Join The Conversation With Mishpacha's Weekly Newsletter
There are a few new shops on its only commercial block, and now two elementary schools for boys, but beneath it all, Gateshead clings tenaciously to the charter established when two men broke off from Newcastle to form what is now the only shtetl left in Europe.
April 26, 1986, was meant to be a test demonstrating the safe operation of a Soviet nuclear power plant during a mock electricity outage. Faulty design and human error turned a routine test into a nuclear catastrophe 100 times more devastating than the atom bomb detonated at Hiroshima. Twenty-five years later, its surviving victims, including thousands of Jewish Ukrainians, are still suffering. And children born after the disaster will be feeling the devastating effects well into the next century.
Promoting Israel on the international stage has never been more difficult, and watching the country come under constant attack in the media can be frustrating even for the country’s most fervent supporters. But twenty-five years after launching his own hasbarah operation, David Olesker is still confident that truth and morals will triumph over lies and propaganda.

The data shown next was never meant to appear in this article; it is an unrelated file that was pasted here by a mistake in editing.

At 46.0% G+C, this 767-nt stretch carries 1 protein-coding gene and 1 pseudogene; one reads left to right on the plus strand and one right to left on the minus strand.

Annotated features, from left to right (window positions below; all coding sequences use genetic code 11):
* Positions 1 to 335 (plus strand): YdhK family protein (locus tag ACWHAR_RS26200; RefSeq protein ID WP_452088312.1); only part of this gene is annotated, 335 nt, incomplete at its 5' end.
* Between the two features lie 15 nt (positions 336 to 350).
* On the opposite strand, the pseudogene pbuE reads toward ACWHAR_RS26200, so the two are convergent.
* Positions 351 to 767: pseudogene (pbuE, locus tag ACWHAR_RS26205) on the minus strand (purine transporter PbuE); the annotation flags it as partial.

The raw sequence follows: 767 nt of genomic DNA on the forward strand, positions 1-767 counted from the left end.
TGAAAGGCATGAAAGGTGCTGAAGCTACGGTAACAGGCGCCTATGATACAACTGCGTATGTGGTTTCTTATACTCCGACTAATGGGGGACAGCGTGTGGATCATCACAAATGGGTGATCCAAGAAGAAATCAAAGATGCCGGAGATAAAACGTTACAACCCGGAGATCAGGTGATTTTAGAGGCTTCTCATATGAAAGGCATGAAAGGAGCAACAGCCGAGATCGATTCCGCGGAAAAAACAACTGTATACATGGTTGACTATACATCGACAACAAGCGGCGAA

Poland was closed in on all sides, and independent Lithuania had been seized by the Soviets. As Europe teetered on the brink of war and destruction, an unexpected rescue possibility developed for the Torah leaders who knew that while the Nazis would destroy their bodies, the Soviets would destroy their souls. They came from Kletzk, Baranovich, and Bialystok — scurrying for passage on the last ship out of Russia. Personal memories from a forgotten era.